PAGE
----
'Rogue' energy brokers spark £2.5 billion worth of compensation claims

ITV News understands thousands of companies are considering legal action over the way they were sold energy deals

There are fears that an energy scandal is emerging as the industry is gripped by accusations of inflated charges, secrecy and unfairness.

The concerns centre on energy brokers who earn fees by offering to find customers the best deals.

Our new research shows thousands of businesses, charities and voluntary groups are now backing a looming legal clash with the power firms over allegations of hidden commissions running into billions of pounds.

We spoke to FM Coatings, a small supplier to the motor trade near Newcastle, which used energy brokers.

The firm believes that over six years it cost them around £750,000 in hidden fees.  

Michael McNicholas told ITV News: "You trust these people to do what they've told you they're going to do, and clearly, they haven't been doing that.

Michael McNicholas of FM Coatings. Credit: ITV News

"They've been more interested in charging hidden and extra commission to line their own pocket.

"And I think what makes you more angry is the large energy providers have allowed this to happen".  

Brokers act as intermediaries between the business, charity or other organisations and the energy company.

The customer relies on them to find the best deals - and brokers earn commissions.

But our new research shows at least 15,500 compensation claims are currently being pursued, with around £2.5 billion now at stake.

ITV News spoke to Jermaine Bennett, who was an energy broker.

He now works with Harcus Parker, a claims firm that is planning group action for compensation on behalf of customers.

He told ITV News: "In my 12 years of being in the energy sector, I can tell you now, we've seen so many rogue brokers.

"They would lead the customer into thinking they're going on the best possible deal on the market, when in actual fact, they've enhanced their bill by more than 20, 30 per cent per annum."

Former energy broker Jermaine Bennett, who now works to helps customers get compensation. Credit: ITV News

Jermaine Bennett says he always took pride in getting customers a good deal, but claims many energy brokers were cashing-in by focusing on small originations.

Mr Bennett said: "What they would normally do, would be target certain sectors, so for example charities; churches.

"Now, they would do this because, generally speaking, it's someone like a bursar - who's not really experienced in the energy sector, and they would put maximum commissions on top of the customer's bill."

Emma Pinchbeck, one of the most senior spokespeople for the power companies, insists that the industry has exercised proper controls over its use of brokers.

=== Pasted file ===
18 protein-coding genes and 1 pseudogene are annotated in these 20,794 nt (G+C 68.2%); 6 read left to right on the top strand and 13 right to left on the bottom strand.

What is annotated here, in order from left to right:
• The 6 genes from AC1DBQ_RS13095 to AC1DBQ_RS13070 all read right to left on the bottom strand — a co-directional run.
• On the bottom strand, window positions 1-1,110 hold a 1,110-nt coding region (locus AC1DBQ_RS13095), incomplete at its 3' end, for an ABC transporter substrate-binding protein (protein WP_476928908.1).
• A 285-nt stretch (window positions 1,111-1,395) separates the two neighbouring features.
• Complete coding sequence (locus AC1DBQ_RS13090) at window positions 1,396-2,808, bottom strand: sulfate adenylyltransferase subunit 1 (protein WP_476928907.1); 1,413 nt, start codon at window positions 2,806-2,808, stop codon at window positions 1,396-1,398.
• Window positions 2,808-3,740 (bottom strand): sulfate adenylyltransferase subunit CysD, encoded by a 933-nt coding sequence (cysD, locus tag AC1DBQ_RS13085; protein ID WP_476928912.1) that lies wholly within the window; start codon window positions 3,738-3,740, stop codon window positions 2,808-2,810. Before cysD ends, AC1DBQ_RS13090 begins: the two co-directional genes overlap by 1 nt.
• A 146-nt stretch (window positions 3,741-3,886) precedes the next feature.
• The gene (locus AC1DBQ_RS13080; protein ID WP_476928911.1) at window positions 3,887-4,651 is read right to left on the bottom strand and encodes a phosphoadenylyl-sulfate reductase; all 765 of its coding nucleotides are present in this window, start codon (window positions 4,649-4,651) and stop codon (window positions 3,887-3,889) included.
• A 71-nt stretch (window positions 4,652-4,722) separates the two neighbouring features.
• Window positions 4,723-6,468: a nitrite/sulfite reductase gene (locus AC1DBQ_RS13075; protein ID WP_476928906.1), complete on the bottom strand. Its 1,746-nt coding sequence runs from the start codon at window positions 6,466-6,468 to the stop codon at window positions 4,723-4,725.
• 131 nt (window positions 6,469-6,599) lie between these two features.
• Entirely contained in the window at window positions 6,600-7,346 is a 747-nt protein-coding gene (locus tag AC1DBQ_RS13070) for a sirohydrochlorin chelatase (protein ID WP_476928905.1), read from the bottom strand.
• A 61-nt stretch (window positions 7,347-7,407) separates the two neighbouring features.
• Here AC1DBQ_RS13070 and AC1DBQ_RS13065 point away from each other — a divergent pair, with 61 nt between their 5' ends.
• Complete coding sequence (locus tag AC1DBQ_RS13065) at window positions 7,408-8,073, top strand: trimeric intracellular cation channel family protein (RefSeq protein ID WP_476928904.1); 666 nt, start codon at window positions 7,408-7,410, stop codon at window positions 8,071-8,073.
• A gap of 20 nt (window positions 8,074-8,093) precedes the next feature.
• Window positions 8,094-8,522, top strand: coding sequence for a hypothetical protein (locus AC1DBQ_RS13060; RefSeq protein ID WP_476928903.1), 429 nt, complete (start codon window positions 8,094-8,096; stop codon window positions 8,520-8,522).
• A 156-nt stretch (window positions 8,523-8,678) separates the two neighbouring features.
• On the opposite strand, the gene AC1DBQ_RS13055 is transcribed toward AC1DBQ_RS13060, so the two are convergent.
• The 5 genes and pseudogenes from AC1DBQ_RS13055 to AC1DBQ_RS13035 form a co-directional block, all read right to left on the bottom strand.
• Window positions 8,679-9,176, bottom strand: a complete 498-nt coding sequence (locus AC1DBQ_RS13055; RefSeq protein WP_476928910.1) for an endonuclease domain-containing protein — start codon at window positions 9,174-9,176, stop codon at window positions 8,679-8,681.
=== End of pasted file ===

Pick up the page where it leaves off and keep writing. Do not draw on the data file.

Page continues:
Power companies spokesperson Emma Pinchbeck. Credit: ITV News

She said: "What they have done - at least the suppliers we work with - is put in place strong governance standards, so they've got contract terms; they try and work with brokers they think are reputable - and there are reputable brokers out there.

"The issue is, in order to supply some bits of the market, we have to work through brokers who are not the best in class, or where we are worried about the treatment of customers on the other end of the system.

"And that's why it can't just be about the suppliers - it's got to be about the regulator using the powers they have to oversee the market."

The energy regulator Ofgem doesn't have powers to oversee brokers, despite concerns spanning more than a decade.

Meanwhile the trade body for energy brokers says hidden fees are not widespread and that claims firms are exaggerating the commissions they make.

Rodney Sinden from The Utilities Intermediaries Association said he would agree that energy brokers should always disclose their fees upfront, but that, "it requires Ofgem or somebody like that to insist".

Many firms that used energy brokers believe a massive energy scandal is emerging.

The power industry's regulator Ofgem told us it has asked the government to impose new rules - but so far that has not happened. 

A spokesperson for the government's Department for Energy Security and Net Zero said: “We believe it is vital customers are getting good service from their energy supplier and any third-party providers. 

"We are supportive of Ofgem’s calls to make the sector more transparent and to increase access to the resolution dispute scheme for energy brokers.

”But many remain worried that professionals supposed to help with energy costs have too often only added to the problem."

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